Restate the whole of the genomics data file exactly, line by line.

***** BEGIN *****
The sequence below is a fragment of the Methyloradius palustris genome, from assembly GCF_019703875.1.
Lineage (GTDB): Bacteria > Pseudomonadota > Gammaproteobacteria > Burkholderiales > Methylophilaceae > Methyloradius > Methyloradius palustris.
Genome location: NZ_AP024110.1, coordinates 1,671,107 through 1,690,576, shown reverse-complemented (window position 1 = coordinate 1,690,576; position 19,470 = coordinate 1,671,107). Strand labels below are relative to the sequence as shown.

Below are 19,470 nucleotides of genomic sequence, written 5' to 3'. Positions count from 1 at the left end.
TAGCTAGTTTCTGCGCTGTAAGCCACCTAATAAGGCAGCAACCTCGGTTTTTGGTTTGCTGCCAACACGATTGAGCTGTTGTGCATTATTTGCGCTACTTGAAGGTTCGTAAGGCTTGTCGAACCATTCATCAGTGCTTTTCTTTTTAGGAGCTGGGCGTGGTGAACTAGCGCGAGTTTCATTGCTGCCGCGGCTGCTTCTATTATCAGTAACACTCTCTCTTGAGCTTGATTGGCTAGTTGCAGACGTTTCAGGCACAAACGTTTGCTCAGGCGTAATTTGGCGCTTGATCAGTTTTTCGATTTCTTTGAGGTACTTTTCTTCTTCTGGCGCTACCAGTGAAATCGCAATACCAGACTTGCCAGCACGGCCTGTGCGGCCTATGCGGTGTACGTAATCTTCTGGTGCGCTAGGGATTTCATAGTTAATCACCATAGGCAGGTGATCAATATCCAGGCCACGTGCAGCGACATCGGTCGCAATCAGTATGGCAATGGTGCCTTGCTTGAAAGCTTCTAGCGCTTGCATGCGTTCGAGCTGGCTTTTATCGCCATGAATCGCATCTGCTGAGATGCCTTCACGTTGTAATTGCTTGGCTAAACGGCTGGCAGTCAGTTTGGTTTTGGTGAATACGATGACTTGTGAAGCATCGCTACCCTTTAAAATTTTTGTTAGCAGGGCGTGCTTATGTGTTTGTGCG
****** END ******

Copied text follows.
The sequence below is a fragment of the Methyloradius palustris genome, from assembly GCF_019703875.1.
Lineage (GTDB): Bacteria > Pseudomonadota > Gammaproteobacteria > Burkholderiales > Methylophilaceae > Methyloradius > Methyloradius palustris.
Genome location: NZ_AP024110.1, coordinates 1,671,107 through 1,690,576, shown reverse-complemented (window position 1 = coordinate 1,690,576; position 19,470 = coordinate 1,671,107). Strand labels below are relative to the sequence as shown.

Below are 19,470 nucleotides of genomic sequence, written 5' to 3'. Positions count from 1 at the left end.
TAGCTAGTTTCTGCGCTGTAAGCCACCTAATAAGGCAGCAACCTCGGTTTTTGGTTTGCTGCCAACACGATTGAGCTGTTGTGCATTATTTGCGCTACTTGAAGGTTCGTAAGGCTTGTCGAACCATTCATCAGTGCTTTTCTTTTTAGGAGCTGGGCGTGGTGAACTAGCGCGAGTTTCATTGCTGCCGCGGCTGCTTCTATTATCAGTAACACTCTCTCTTGAGCTTGATTGGCTAGTTGCAGACGTTTCAGGCACAAACGTTTGCTCAGGCGTAATTTGGCGCTTGATCAGTTTTTCGATTTCTTTGAGGTACTTTTCTTCTTCTGGCGCTACCAGTGAAATCGCAATACCAGACTTGCCAGCACGGCCTGTGCGGCCTATGCGGTGTACGTAATCTTCTGGTGCGCTAGGGATTTCATAGTTAATCACCATAGGCAGGTGATCAATATCCAGGCCACGTGCAGCGACATCGGTCGCAATCAGTATGGCAATGGTGCCTTGCTTGAAAGCTTCTAGCGCTTGCATGCGTTCGAGCTGGCTTTTATCGCCATGAATCGCATCTGCTGAGATGCCTTCACGTTGTAATTGCTTGGCTAAACGGCTGGCAGTCAGTTTGGTTTTGGTGAATACGATGACTTGTGAAGCATCGCTACCCTTTAAAATTTTTGTTAGCAGGGCGTGCTTATGTGTTTGTGCG